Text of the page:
Tuesday, November 29, 2011 - 11:00am - 12:00pm EST
- Location:Dibner Building, LC433
Guest Speaker: Rifat Sipahi, Assistant Professor, Mechanical and Industrial Engineering, Northeastern University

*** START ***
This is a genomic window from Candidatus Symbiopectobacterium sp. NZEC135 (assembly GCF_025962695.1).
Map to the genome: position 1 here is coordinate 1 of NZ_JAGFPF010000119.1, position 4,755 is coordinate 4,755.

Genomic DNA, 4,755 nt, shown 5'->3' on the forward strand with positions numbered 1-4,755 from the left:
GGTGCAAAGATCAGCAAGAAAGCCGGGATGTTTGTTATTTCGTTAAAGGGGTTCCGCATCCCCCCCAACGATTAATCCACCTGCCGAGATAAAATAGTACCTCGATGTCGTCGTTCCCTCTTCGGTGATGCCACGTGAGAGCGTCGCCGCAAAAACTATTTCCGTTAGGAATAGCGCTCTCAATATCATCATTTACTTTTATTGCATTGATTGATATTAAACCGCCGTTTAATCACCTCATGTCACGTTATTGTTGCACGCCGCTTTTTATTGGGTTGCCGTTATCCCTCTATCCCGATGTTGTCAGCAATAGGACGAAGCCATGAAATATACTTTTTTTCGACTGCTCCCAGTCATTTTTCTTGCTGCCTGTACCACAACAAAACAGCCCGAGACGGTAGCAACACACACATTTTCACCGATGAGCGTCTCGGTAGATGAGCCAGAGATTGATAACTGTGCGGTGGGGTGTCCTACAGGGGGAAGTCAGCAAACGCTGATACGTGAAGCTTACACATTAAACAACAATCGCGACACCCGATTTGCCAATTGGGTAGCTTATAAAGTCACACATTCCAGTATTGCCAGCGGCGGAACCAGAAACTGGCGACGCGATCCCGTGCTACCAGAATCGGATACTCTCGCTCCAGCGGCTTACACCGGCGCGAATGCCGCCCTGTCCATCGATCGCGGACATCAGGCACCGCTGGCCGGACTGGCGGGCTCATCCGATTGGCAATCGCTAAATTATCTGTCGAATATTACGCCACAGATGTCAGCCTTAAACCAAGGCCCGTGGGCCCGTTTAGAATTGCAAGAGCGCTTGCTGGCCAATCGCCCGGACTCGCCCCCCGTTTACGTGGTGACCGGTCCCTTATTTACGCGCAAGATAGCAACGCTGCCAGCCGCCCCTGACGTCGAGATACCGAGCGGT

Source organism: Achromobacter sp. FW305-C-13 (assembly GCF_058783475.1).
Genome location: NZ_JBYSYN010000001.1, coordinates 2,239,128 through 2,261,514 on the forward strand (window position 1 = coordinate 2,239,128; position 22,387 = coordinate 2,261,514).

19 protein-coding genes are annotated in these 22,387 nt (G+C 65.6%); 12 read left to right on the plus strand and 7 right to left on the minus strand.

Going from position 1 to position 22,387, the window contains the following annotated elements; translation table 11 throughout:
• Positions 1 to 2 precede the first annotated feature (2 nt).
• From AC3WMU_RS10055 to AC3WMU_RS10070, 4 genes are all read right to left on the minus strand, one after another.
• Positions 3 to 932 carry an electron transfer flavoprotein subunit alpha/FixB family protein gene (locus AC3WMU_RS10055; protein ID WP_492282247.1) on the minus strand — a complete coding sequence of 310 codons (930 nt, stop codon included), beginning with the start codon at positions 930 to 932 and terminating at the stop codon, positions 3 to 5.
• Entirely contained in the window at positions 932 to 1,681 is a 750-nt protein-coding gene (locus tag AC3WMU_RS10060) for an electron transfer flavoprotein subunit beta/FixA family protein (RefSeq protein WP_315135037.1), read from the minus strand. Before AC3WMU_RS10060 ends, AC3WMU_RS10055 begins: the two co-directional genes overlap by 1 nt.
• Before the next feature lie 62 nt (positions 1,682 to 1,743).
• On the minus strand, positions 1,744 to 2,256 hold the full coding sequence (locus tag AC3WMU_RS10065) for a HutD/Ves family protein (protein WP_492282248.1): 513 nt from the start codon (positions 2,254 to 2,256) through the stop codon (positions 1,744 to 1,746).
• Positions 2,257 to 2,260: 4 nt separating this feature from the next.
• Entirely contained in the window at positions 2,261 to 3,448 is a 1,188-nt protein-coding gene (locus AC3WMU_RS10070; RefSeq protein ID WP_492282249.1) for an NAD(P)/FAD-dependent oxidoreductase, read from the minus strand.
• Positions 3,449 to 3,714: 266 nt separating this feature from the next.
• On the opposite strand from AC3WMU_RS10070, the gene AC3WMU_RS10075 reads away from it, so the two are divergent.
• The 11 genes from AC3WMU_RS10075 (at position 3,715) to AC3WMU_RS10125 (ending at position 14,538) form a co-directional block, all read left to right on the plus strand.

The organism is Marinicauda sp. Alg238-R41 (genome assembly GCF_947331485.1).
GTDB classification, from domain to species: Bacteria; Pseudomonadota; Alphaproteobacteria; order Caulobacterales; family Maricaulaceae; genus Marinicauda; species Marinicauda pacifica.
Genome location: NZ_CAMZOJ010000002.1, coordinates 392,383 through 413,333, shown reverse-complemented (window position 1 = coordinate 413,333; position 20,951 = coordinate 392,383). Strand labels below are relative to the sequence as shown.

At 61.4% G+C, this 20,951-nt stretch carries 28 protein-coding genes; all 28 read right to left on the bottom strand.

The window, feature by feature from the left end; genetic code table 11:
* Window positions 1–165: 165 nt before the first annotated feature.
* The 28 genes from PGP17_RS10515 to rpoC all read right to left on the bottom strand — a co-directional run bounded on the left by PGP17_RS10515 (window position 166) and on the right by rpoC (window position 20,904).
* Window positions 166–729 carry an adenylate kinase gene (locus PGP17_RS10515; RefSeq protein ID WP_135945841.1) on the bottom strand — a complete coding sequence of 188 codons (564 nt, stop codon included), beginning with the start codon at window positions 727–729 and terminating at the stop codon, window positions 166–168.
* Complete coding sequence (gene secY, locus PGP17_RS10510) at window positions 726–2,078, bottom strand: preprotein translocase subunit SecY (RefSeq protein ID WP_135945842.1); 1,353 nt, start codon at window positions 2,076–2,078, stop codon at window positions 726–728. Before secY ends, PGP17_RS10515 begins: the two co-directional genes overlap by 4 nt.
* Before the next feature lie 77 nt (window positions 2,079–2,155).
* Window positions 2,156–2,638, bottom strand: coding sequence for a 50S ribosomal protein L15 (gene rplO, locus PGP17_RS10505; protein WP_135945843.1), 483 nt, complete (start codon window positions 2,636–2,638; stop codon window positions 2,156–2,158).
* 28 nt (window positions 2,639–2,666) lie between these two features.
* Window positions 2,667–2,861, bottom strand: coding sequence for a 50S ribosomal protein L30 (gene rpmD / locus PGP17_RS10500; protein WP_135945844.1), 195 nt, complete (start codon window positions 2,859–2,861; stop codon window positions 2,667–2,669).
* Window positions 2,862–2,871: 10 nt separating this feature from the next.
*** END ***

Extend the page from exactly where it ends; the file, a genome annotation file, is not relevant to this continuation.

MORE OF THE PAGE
Abstract: Time delays are present in many dynamical systems. For instance, inter-planetary communication delays make maneuvering the Rover on Mars from Earth a challenge; in tele-surgery, visual and force feedback are delayed at different amounts, confusing the surgeon; and in biological systems, maturation of species requires time, adding delays into the way a population grows/vanishes. To obtain a baseline understanding of the effects of delays to dynamical behavior, and to eventually sprout from this to more complicated systems, we start studying “seemingly” manageable linear time-invariant (LTI) systems with multiple delays. In this research, we wish to answer several WH-questions pertaining to the mechanisms of stability and control. For instance, what parameters in the system should we change so that we can improve stability; in what sense should these parameters be changed; how could we make the system stable regardless of the amount of delay; with which delays could the system remain stable. Answering these questions calls for non-conservative analyses. However, in the presence of multiple delays, performing non-conservative analyses is extremely difficult as it requires solving nonlinear infinite-dimensional eigenvalue problems in the domain of multiple delays. Implementation of algebraic tools can actually be a promising direction as we discuss in this talk. We first present, using algebra, how one can extract the stability maps of LTI systems with multiple delays. These maps are quite useful in system design as they display the decomposition of stability/instability features of the system with respect to delays. We next study the stability-descriptor of the system. We know that when the range of the stability-descriptor is empty set, then the system cannot transition from stability to instability no matter what the delays are. We create an algebraic technique to identify whether or not the stability-descriptor has a feasible range. With this technique, we develop controllers that can make the system to remain stable no matter how large/small the delays are. That is, we can design controllers to render a system delay- independent stable. We then move on to our results on the interplay between network topology, delays, and stability. On a benchmark consensus dynamics with inter-agent communication delays, we first present the Responsible Eigenvalue (RE) concept. RE turns out to be the one and only one eigenvalue of the graph Laplacian determining the amount of delay that the entire consensus system can tolerate without becoming unstable. With RE at hand, we are able to analyze the delay tolerance of large-scale consensus networks; we are able to tailor various graphs in order to design the delay tolerance of larger scale consensus systems; and we are able to construct controllers that tune the responsible eigenvalue in real-time such that the consensus system attains autonomy.